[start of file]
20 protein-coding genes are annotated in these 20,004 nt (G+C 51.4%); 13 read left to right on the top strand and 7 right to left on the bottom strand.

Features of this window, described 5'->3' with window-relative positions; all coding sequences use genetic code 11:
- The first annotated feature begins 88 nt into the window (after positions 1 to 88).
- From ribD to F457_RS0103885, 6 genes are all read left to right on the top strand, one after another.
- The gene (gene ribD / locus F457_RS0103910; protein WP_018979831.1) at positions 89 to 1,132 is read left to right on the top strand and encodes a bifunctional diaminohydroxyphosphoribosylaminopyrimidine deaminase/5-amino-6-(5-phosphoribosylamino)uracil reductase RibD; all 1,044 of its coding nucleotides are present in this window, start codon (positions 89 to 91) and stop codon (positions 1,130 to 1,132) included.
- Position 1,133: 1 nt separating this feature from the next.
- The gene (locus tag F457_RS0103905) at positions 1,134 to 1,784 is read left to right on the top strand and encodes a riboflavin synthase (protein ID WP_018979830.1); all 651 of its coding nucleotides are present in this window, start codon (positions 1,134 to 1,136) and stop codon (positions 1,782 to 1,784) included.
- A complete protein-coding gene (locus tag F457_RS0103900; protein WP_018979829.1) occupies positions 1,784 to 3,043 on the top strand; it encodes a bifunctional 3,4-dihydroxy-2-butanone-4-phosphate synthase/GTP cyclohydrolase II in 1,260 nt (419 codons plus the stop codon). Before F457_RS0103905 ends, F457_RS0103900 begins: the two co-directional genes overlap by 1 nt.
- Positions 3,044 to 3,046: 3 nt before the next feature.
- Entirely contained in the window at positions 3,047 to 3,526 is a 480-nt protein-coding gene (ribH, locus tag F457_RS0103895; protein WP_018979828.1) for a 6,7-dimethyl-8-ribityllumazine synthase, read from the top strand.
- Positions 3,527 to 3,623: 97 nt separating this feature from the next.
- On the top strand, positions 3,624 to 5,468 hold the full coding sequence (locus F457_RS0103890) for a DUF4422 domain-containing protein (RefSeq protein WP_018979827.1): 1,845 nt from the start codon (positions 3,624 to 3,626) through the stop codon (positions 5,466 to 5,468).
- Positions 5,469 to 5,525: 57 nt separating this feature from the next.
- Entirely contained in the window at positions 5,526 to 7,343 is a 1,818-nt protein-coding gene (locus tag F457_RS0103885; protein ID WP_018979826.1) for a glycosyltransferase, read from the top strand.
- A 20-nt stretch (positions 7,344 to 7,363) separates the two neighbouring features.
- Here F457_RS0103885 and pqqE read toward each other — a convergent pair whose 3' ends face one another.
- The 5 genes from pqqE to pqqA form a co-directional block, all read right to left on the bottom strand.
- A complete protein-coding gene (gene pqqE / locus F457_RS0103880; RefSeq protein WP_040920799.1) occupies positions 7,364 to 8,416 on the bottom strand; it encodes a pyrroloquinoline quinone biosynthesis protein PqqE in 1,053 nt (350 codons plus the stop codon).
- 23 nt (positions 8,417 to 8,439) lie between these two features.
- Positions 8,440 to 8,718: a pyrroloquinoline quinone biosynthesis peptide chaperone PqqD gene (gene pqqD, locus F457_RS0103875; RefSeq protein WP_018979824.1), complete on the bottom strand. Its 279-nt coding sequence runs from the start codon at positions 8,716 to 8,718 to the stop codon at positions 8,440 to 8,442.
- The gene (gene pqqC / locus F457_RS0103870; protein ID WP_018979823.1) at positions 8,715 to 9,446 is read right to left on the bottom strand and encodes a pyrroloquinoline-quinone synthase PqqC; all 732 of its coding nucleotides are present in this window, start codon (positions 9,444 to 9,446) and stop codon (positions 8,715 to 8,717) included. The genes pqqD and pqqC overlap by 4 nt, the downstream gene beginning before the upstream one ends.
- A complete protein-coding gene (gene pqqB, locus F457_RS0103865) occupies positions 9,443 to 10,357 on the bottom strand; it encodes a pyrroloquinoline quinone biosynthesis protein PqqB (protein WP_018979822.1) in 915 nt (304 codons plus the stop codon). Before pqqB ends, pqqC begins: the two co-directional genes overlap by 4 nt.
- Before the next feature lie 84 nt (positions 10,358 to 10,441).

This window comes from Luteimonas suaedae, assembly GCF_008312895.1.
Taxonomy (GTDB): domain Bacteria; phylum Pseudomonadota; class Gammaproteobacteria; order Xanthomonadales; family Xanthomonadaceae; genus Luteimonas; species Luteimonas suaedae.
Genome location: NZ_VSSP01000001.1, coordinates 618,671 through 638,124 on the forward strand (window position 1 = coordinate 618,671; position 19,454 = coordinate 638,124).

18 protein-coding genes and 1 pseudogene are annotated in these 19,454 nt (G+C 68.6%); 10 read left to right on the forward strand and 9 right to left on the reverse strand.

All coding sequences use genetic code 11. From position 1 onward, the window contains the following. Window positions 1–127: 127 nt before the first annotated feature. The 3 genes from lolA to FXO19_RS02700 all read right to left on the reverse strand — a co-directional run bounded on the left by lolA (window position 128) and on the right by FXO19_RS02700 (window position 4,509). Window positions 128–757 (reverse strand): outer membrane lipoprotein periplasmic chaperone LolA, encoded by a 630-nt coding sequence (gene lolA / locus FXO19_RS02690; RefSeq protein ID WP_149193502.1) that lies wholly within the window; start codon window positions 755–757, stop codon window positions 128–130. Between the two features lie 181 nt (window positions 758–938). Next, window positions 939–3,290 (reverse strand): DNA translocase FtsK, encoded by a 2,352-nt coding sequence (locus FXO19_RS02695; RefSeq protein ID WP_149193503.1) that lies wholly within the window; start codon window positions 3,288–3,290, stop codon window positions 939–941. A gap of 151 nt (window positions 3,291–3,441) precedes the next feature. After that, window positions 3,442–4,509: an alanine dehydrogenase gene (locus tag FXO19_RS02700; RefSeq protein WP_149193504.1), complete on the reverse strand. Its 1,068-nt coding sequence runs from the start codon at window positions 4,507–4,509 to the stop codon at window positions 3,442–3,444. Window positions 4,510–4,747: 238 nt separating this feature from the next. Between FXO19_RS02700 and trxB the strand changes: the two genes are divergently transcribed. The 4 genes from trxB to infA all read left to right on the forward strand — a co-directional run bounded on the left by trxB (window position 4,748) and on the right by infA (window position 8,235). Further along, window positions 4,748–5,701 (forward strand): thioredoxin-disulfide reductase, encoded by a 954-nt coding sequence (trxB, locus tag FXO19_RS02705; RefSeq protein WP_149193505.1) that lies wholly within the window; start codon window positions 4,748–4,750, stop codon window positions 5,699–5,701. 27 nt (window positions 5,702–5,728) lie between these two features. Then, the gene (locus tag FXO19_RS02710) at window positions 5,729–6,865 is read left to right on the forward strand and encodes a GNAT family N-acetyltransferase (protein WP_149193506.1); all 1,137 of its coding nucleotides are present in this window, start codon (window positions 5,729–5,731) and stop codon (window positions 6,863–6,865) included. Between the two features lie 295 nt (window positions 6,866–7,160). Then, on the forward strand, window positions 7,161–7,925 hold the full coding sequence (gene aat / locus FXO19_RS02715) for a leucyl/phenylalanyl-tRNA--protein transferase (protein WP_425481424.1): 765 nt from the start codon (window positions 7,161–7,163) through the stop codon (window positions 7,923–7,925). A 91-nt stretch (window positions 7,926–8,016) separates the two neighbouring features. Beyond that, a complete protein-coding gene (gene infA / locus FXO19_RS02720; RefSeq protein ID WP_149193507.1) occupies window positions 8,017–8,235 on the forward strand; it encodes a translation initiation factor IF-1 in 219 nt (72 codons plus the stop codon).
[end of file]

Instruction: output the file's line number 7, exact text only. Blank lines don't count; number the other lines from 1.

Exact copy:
- The gene (locus tag F457_RS0103905) at positions 1,134 to 1,784 is read left to right on the top strand and encodes a riboflavin synthase (protein ID WP_018979830.1); all 651 of its coding nucleotides are present in this window, start codon (positions 1,134 to 1,136) and stop codon (positions 1,782 to 1,784) included.